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  1. #1
    Join Date
    Jul 2005
    Posts
    64
    Automotive A/C. Charging R-134a via manifold guage...

    Car has poor, but some, cooling. Hooked and and purged the gauge set and let it run for 20 mins with the a/c on high and windows open. Noted a slightly low suction (25psi) and discharge (130psi) pressures, ambient is 70*. The condenser is clear and the fins are straight, so I figure the charge is low ('96 Nissan, never been recharged)

    I start to charge it by cracking open the avlve in the can of 134 and opened the low side valve until the low side read to 40psi. Within a few seconds the suction guage drops back to 31-32 psi and the discharge slowly cimbs to 140 - that's better...

    However, as I continue to charge the pressure no longer climbing. The compressor is running, R134a can upright (and cold, so I know it's flowing). There's still liquid refrigerant in the can.

    I put in almost the entire can and the pressures did not climb any more. I figure at this point I'm just filling the receiver and that the pressure won't rise again until the receiver is full and the system becomes overcharged...

    Just want to make sure you guys agree with that assessment...?

  2. #2
    Join Date
    Aug 2003
    Location
    Fort Worth, TX
    Posts
    11,358
    Just want to make sure you guys agree with that assessment...?
    Can't say I do outright. More likely as the can gets cold due to gas entering system the pressure of the gas approaches the pressure of the system...no more flow.

    Charging methods may vary by car maker, but what I understand (I'm not an auto a/c mechanic, but have worked on them in the past) is the system is charged with windows up, fan on hi, set on recirculation. Stick a good thermo in the dash outlet nearest the evap.

    The suction and discharge pressures will vary with engine RPM. Higher compressor RPM's equate to lower suction pressure/higher discharge pressure.
    • Electricity makes refrigeration happen.
    • Refrigeration makes the HVAC psychrometric process happen.
    • HVAC pyschrometrics is what makes indoor human comfort happen...IF the ducts AND the building envelope cooperate.


    A building is NOT beautiful unless it is also comfortable.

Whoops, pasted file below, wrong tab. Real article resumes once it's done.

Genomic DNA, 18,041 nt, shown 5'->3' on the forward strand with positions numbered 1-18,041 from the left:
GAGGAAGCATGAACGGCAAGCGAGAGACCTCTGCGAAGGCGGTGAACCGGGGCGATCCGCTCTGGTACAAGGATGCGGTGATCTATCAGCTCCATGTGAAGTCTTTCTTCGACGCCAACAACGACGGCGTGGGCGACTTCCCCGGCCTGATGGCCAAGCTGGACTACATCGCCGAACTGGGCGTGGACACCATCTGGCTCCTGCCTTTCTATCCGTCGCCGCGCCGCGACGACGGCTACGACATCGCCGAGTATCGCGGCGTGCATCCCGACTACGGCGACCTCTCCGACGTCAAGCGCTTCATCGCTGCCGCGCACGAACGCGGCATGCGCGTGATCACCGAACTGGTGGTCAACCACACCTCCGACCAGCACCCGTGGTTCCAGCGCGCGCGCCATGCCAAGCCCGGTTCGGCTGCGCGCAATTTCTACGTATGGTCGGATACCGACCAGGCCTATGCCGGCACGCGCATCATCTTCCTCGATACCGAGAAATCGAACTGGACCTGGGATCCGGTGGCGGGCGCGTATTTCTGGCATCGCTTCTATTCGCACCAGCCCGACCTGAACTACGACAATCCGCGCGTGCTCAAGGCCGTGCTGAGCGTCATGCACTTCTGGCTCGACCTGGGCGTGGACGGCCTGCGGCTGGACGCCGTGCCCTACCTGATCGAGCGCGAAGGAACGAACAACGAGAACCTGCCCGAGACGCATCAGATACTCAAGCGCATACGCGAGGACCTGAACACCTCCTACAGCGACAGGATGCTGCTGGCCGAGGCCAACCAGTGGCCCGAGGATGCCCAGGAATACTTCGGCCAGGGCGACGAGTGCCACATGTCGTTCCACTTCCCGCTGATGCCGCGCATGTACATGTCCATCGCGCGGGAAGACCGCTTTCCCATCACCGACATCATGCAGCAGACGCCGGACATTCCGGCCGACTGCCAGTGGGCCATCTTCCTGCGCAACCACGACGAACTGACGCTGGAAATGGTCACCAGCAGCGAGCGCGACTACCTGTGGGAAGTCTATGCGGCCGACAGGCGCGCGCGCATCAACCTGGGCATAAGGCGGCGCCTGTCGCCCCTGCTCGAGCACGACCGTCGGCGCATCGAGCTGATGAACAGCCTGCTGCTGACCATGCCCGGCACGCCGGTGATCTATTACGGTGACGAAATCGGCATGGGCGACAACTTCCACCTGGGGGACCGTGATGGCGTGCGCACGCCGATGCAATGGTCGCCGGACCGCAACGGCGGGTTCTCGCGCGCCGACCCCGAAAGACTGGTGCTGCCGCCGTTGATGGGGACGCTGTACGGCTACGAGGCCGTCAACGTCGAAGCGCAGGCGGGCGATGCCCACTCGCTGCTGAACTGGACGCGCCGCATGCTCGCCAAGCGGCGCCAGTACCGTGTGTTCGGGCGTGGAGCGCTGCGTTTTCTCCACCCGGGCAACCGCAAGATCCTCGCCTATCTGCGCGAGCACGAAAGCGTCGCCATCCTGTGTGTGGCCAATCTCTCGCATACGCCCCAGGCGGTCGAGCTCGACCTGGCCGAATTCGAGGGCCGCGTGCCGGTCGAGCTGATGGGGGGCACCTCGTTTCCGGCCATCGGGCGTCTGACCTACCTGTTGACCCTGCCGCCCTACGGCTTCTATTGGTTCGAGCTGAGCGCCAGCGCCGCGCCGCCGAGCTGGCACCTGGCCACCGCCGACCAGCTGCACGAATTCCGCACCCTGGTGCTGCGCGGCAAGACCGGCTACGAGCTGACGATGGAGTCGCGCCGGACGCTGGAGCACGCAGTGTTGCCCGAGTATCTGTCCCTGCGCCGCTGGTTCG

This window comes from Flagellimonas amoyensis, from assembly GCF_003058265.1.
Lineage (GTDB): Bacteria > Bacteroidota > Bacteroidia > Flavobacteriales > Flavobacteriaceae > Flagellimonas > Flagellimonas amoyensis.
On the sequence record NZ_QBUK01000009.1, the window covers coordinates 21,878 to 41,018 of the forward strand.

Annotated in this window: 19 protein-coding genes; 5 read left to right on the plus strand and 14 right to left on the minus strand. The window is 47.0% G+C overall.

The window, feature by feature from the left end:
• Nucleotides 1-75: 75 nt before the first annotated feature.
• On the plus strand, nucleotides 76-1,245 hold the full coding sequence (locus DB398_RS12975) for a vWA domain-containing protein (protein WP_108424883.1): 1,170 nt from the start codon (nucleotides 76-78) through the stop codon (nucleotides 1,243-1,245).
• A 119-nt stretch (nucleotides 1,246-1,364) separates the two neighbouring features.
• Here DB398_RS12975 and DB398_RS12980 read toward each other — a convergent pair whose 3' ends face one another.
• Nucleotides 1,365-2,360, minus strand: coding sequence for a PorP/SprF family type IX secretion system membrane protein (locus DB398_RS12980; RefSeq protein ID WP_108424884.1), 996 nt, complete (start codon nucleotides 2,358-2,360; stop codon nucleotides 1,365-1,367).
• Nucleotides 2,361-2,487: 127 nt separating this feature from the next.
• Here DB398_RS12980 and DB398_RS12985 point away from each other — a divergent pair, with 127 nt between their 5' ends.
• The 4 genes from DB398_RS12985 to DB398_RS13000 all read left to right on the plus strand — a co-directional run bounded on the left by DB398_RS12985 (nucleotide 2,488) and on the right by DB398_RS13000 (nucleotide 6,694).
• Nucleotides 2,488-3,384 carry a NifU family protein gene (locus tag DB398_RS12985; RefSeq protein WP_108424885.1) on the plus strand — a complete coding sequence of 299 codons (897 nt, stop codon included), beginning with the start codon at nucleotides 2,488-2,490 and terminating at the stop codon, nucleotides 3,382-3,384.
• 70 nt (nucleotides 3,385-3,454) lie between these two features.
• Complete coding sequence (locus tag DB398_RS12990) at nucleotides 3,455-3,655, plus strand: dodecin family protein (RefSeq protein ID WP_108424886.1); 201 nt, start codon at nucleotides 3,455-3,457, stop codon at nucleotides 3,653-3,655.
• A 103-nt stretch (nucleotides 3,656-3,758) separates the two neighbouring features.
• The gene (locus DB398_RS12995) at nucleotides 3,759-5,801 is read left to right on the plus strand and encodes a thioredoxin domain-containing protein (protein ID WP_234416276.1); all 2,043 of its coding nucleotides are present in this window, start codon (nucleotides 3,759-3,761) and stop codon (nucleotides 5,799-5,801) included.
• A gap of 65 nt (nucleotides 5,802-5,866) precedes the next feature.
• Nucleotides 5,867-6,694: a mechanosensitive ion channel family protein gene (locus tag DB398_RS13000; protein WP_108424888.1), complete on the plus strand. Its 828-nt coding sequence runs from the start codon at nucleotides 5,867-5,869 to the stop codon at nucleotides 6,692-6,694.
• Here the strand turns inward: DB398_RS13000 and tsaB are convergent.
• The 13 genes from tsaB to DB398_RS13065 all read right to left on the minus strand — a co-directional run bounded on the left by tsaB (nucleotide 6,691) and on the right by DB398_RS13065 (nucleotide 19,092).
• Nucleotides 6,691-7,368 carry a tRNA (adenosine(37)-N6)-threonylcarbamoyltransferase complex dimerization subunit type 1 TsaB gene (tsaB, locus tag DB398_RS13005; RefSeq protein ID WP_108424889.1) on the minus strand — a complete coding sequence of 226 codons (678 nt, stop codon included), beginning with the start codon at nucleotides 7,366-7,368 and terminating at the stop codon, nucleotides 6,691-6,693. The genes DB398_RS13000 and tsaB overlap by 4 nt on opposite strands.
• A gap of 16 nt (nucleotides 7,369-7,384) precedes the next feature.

3. #3
    Join Date
    Jul 2005
    Posts
    64
    So I guess I could warm up the can a little...

    I'll have to look up the temp/press chart for r134 and see how hot the can would have to be to exceed 32psi and allow refrigerant transfer.

    If the pressure equalizes like that, and warming up the can allows more refrigerant to flow... Then could you look up the R134 temp for the desired suction pressure, and heat up the can to that amount and allow to equalize again?

    Example... Charign in 70 deg ambient. Manual calls for ~45psi suction and ~150psi discharge. Find the r134a temp for 45psi (50*) As long as I keep the can at 50deg, it should equalise at the correct pressure, right? Just sit back and watch it charge, keeping an eye on the gauges...

  4. #4
    Join Date
    Jan 2004
    Posts
    933
    set the can where it can be warm... Or crack you manifold valve and turn the can over, what is your temp drop at the center vent? sometimes it is just easier to weigh in a fresh charge, my experience with my vehicles has been windows open, upper vent, no recirc, that is the kicker with auto ac it is all manufacture specific, I know a prof. mechanic who is happy if they can get a 60 degree temp out of the vent!!-
    Still learning opinions welcome.

  5. #5
    Join Date
    Jun 2003
    Location
    Chicago, IL
    Posts
    4,485
    many auto manufactures recommend the pressures be checked with the engine at 1500 to 2000 RPM. try increasing the engine speed and see what happens.

    what is the temperature of the suction line like? with the fan on high, the suction line should be cool, but not very cold. if its very cold, the a/c is probably working fine and you have a problem with the blend doors that is causing the heater core to reheat the air that has been cooled by the A/C. a good way to check this is to turrn on the A/C, and pull the fuse for it or disconnect the wire on the compressor. if the air coming from the vents gets warmer than ambient temperature, you need to look at the heater blend door.

  6. #6
    Join Date
    Apr 2005
    Location
    Inland Empire,CA
    Posts
    56
    how about weighing in the charge? if data is available

  7. #7
    Join Date
    Dec 2002
    Location
    davenport, iowa
    Posts
    778
    set the can on the engine while it is running and charge, engine heat will help transfer the juice.
    Da Threadkilla

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